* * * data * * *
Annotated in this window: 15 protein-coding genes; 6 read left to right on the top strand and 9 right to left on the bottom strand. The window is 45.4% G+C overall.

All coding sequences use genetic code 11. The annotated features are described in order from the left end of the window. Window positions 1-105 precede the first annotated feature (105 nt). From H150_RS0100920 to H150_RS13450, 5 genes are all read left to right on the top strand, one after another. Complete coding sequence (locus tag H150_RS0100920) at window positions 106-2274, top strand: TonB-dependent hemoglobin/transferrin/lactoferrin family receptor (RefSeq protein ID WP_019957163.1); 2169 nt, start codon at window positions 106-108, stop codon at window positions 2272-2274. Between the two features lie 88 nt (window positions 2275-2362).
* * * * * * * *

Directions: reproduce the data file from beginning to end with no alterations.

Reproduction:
Annotated in this window: 15 protein-coding genes; 6 read left to right on the top strand and 9 right to left on the bottom strand. The window is 45.4% G+C overall.

All coding sequences use genetic code 11. The annotated features are described in order from the left end of the window. Window positions 1-105 precede the first annotated feature (105 nt). From H150_RS0100920 to H150_RS13450, 5 genes are all read left to right on the top strand, one after another. Complete coding sequence (locus tag H150_RS0100920) at window positions 106-2274, top strand: TonB-dependent hemoglobin/transferrin/lactoferrin family receptor (RefSeq protein ID WP_019957163.1); 2169 nt, start codon at window positions 106-108, stop codon at window positions 2272-2274. Between the two features lie 88 nt (window positions 2275-2362).